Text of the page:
Follow Report on Small Business on Pinterest and Instagram
Join our Small Business LinkedIn group
Add us to your circles
Sign up for our weekly newsletter

Report an error
Due to technical reasons, we have temporarily removed commenting from our articles. We hope to have this fixed soon. Thank you for your patience. If you are looking to give feedback on our new site, please send it along to feedback@globeandmail.com. If you want to write a letter to the editor, please forward to letters@globeandmail.com.

Welcome to The Globe and Mail’s comment community. This is a space where subscribers can engage with each other and Globe staff. Non-subscribers can read and sort comments but will not be able to engage with them in any way. Click here to subscribe.

If you would like to write a letter to the editor, please forward it to letters@globeandmail.com. Readers can also interact with The Globe on Facebook and Twitter .

Welcome to The Globe and Mail’s comment community. This is a space where subscribers can engage with each other and Globe staff. Non-subscribers can read and sort comments but will not be able to engage with them in any way. Click here to subscribe.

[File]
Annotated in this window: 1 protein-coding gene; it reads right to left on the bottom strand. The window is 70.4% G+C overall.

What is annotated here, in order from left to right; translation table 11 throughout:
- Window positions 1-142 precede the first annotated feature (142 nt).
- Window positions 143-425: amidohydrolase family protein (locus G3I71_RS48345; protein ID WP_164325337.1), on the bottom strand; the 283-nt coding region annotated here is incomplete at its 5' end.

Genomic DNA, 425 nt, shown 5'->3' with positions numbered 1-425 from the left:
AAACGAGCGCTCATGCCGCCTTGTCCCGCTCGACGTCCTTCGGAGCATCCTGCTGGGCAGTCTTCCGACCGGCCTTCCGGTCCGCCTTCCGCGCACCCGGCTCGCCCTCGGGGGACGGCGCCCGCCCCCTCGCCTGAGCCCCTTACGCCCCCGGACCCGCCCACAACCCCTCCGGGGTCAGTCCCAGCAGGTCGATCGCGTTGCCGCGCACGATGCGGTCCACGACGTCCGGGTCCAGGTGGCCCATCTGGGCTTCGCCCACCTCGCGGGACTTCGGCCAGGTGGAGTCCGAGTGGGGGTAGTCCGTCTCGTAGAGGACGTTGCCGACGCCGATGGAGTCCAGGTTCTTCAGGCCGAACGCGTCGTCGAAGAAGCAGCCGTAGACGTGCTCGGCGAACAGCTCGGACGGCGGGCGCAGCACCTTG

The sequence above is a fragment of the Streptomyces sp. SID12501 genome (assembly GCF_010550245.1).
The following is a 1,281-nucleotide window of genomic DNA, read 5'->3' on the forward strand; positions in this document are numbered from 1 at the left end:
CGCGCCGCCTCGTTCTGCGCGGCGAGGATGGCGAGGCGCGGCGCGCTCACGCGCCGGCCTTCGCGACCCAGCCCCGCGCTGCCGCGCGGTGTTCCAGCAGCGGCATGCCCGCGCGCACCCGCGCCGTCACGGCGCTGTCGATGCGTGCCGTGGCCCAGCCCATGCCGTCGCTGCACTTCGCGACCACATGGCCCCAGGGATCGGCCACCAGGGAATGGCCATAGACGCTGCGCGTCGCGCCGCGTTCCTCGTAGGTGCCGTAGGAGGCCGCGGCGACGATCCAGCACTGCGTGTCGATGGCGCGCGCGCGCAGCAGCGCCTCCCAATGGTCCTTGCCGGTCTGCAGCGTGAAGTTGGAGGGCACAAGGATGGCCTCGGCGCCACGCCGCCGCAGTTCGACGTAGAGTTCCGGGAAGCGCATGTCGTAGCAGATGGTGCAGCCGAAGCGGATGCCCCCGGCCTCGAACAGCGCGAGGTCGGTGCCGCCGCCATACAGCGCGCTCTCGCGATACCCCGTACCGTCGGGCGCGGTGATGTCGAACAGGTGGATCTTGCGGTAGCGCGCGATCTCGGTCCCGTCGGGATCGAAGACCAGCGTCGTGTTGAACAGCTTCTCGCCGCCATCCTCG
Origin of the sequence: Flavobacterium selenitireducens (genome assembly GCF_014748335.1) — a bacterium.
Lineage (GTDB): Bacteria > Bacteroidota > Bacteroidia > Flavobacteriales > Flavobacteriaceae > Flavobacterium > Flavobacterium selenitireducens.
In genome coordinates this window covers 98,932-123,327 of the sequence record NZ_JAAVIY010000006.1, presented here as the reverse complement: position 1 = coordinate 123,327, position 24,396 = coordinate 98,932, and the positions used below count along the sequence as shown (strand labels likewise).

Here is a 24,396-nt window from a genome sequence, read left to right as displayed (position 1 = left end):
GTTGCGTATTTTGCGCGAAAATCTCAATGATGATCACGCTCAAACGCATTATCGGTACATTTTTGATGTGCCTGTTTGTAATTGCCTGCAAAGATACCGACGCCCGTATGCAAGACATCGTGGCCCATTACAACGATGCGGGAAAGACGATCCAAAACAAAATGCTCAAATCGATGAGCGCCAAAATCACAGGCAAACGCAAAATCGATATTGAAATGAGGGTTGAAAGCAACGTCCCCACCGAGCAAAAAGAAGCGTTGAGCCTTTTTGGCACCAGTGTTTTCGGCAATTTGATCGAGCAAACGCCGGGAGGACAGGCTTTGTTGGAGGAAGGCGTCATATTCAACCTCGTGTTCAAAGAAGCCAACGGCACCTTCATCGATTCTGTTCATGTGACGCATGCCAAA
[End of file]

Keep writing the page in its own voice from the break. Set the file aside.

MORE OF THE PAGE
If you would like to write a letter to the editor, please forward it to letters@globeandmail.com. Readers can also interact with The Globe on Facebook and Twitter .

Welcome to The Globe and Mail’s comment community. This is a space where subscribers can engage with each other and Globe staff.

We aim to create a safe and valuable space for discussion and debate. That means:

  • Treat others as you wish to be treated
  • Criticize ideas, not people
  • Stay on topic
  • Avoid the use of toxic and offensive language
  • Flag bad behaviour

Comments that violate our community guidelines will be removed.

Read our community guidelines here

Discussion loading ...

To view this site properly, enable cookies in your browser. Read our privacy policy to learn more.
How to enable cookies